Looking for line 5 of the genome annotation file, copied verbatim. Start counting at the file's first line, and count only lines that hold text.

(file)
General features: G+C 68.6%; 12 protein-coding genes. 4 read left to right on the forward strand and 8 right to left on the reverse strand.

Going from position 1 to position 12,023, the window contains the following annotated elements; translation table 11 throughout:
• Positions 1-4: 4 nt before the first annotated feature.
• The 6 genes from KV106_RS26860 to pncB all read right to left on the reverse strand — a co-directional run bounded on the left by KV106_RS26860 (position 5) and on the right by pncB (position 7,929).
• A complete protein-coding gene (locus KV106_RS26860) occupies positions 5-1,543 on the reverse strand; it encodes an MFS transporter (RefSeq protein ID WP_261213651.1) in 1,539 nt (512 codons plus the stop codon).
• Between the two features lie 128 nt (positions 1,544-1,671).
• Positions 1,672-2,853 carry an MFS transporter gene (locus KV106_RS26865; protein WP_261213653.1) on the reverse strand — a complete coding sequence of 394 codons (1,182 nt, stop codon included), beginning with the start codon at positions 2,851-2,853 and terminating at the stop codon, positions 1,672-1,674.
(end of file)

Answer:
• A complete protein-coding gene (locus KV106_RS26860) occupies positions 5-1,543 on the reverse strand; it encodes an MFS transporter (RefSeq protein ID WP_261213651.1) in 1,539 nt (512 codons plus the stop codon).